Grieving While Black #7 – EMPATHY

Grieving While Black #7 – EMPATHY

Because our Heavenly Father wants us to become like Him, the challenges we face in this life can become learning opportunities if we will trust Him and stay on the path. Unfortunately, staying on the path can be particularly hard when we feel like we’re facing those trials on our own.

But we were never meant to walk the path alone. Jesus achieved perfect empathy, descending below all things so that He would know how to assist us in our afflictions.

Hebrews 4:14-16

14 Therefore, since we have a great high priest who has ascended into heaven,[a] Jesus the Son of God, let us hold firmly to the faith we profess. 15 For we do not have a high priest who is unable to empathize with our weaknesses, but we have one who has been tempted in every way, just as we are—yet he did not sin. 16 Let us then approach God’s throne of grace with confidence, so that we may receive mercy and find grace to help us in our time of need.

What Is Empathy?

Empathy is understanding another person’s feelings, thoughts, and condition from their perspective, rather than our own. Being empathetic is important in our efforts to minister to others.

Can We develop Empathy?  And if so How do we go about it?

  1. Understand: Empathy requires some understanding of another’s situation. The better we understand their circumstances, the easier it becomes to understand how they feel about it and what we can do to help.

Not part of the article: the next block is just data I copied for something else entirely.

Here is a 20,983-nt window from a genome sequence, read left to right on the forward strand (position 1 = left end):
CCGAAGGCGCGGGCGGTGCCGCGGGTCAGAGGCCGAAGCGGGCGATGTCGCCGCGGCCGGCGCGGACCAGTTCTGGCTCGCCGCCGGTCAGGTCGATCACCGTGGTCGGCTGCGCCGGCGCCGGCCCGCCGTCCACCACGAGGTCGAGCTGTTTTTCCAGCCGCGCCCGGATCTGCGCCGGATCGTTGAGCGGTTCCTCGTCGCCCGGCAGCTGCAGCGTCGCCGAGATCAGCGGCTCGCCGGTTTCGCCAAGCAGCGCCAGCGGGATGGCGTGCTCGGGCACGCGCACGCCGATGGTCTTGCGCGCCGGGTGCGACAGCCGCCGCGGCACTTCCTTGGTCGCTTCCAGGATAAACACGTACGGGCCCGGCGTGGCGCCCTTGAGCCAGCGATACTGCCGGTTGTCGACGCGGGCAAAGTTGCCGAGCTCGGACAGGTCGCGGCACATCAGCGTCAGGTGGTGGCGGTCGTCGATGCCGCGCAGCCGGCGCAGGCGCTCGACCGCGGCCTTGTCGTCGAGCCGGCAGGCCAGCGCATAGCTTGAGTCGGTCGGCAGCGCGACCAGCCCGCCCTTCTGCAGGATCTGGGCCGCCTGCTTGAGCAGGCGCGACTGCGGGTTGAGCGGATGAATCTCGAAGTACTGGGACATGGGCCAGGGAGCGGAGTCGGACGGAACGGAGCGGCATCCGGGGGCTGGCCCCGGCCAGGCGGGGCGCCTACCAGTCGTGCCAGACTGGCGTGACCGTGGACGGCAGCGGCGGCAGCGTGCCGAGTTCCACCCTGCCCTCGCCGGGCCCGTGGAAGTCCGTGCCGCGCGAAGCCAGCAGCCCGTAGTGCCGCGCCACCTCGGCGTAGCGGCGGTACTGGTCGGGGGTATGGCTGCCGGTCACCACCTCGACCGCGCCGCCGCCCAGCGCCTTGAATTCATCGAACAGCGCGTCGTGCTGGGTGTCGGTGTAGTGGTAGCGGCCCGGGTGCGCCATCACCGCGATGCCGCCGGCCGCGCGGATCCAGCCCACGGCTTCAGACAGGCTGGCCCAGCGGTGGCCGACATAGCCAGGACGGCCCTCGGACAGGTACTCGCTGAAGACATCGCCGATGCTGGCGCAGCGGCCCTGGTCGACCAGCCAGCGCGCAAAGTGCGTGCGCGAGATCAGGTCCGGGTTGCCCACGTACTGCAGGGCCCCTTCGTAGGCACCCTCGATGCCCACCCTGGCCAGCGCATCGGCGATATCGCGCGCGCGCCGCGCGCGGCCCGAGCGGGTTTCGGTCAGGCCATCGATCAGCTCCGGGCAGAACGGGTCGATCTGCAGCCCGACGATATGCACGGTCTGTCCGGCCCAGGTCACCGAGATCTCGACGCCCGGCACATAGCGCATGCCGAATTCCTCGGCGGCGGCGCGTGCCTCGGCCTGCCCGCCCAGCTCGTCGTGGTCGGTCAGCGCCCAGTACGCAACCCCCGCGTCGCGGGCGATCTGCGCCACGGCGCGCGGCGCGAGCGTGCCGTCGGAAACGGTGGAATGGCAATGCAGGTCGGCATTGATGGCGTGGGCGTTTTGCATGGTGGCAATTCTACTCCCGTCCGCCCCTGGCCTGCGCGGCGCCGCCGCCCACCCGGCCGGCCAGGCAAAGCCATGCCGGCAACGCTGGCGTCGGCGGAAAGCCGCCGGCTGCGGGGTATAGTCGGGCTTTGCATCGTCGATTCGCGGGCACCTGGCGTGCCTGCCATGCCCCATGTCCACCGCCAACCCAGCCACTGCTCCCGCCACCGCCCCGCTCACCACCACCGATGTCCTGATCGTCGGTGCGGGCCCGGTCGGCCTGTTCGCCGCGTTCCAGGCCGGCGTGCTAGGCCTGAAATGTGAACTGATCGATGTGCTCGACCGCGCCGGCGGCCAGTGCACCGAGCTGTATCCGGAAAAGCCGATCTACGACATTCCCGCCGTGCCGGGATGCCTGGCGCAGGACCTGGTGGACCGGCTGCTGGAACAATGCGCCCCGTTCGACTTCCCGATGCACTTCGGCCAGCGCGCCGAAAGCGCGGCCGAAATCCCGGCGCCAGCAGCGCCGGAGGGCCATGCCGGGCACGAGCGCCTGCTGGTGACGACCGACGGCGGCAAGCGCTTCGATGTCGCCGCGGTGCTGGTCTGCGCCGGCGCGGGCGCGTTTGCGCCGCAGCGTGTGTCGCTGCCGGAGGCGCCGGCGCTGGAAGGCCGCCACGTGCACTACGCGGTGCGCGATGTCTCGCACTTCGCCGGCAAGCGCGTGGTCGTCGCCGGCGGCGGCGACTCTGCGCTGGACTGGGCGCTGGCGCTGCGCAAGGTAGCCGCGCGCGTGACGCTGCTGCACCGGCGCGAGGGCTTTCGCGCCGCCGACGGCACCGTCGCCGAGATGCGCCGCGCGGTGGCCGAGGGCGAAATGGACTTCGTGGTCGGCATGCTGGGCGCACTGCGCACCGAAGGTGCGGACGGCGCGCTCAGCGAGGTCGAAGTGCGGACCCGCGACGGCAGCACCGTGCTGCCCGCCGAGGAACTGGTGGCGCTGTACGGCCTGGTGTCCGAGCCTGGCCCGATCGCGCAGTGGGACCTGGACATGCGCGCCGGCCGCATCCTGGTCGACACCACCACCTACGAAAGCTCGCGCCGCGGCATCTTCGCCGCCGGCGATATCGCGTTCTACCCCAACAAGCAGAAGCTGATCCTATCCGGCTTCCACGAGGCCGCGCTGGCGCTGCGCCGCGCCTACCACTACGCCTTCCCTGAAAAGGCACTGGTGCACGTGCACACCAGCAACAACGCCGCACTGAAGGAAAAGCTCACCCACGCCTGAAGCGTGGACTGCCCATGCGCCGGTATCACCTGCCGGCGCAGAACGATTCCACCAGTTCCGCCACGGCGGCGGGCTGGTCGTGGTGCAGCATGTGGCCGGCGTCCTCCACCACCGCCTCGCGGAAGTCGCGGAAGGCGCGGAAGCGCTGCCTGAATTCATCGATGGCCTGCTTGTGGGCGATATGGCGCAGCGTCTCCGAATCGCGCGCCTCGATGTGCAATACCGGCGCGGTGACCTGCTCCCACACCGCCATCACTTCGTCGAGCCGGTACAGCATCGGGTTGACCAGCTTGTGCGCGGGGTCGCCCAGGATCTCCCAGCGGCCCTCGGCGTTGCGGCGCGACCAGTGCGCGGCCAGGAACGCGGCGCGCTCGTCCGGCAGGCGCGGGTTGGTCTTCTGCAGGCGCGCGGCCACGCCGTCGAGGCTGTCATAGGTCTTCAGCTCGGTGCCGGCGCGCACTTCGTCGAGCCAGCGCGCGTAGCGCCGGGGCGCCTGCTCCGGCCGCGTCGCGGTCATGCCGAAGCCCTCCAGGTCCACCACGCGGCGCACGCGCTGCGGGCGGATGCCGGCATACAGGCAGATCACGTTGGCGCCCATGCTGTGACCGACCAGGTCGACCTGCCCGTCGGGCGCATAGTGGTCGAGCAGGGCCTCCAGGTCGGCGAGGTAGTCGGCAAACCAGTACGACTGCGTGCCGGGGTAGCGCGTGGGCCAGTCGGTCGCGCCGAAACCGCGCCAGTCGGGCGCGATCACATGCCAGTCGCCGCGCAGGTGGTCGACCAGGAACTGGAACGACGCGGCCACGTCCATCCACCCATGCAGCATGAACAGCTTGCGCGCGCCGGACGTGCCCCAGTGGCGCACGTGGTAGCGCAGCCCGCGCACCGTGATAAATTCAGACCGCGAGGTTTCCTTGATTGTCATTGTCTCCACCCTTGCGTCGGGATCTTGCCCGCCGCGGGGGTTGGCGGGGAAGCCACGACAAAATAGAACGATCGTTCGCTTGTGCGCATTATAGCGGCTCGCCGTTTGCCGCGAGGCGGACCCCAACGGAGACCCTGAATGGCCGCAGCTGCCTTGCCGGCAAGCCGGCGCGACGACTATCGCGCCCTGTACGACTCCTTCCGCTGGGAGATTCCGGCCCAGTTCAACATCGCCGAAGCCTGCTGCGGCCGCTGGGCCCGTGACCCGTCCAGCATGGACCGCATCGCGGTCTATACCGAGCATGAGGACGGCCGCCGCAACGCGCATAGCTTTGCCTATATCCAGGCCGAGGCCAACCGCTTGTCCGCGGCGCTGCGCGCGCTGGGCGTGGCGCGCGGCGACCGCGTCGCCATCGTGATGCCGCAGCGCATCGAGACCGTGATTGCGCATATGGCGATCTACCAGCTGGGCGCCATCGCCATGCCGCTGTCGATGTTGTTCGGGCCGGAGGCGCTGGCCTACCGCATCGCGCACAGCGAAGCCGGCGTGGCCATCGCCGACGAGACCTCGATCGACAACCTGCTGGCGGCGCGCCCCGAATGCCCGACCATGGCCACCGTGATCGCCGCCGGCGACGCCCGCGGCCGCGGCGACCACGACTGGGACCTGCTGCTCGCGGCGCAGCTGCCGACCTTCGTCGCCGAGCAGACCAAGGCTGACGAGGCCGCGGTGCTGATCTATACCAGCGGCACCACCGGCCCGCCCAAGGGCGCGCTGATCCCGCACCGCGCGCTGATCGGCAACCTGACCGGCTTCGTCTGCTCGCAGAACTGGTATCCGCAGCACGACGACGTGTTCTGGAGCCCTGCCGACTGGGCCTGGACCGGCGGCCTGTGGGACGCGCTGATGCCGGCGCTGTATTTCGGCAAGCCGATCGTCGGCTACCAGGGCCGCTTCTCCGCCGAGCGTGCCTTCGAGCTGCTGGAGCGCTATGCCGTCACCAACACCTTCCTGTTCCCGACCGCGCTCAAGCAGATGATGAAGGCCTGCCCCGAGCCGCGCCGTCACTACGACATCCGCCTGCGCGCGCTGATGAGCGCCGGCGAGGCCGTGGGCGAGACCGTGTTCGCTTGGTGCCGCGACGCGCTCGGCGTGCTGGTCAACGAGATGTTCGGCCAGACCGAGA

2. Imagine: Once we understand someone’s circumstances, each of us—whether it happens naturally or not—can go through the exercise of imagining what we would think or feel in that situation. Understanding those thoughts and emotions, along with the guidance of the Holy Spirit, can help guide our response to their situation.
  3. Respond: How we respond is important because that is how our empathy shows. There are countless ways to communicate our understanding both verbally and nonverbally. It’s important to remember that our goal isn’t necessarily to fix the problem. Often the goal is simply to lift and to strengthen by letting them know they’re not alone.
  4. Act: As you consider the circumstances of those you minister to, imagine being in their situation and what you would find most helpful if you were in their shoes. Pray to understand how they feel and follow through. Your response may be simple, but it may be more meaningful.

On January 20th, 2008, then US president Barack Obama stood before a congregation in Ebenezer Baptist Church in Atlanta and said: “The biggest deficit that we have in our society and in the world right now is an empathy deficit. We are in great need of people being able to stand in somebody else’s shoes and see the world through their eyes.”

Dehumanization- Racial Tension- Police Brutality- Gender Issues- Church Hurt- Grief- to Mask or Unmask!

Q: Are we losing empathy as a church community or have we already lost it?

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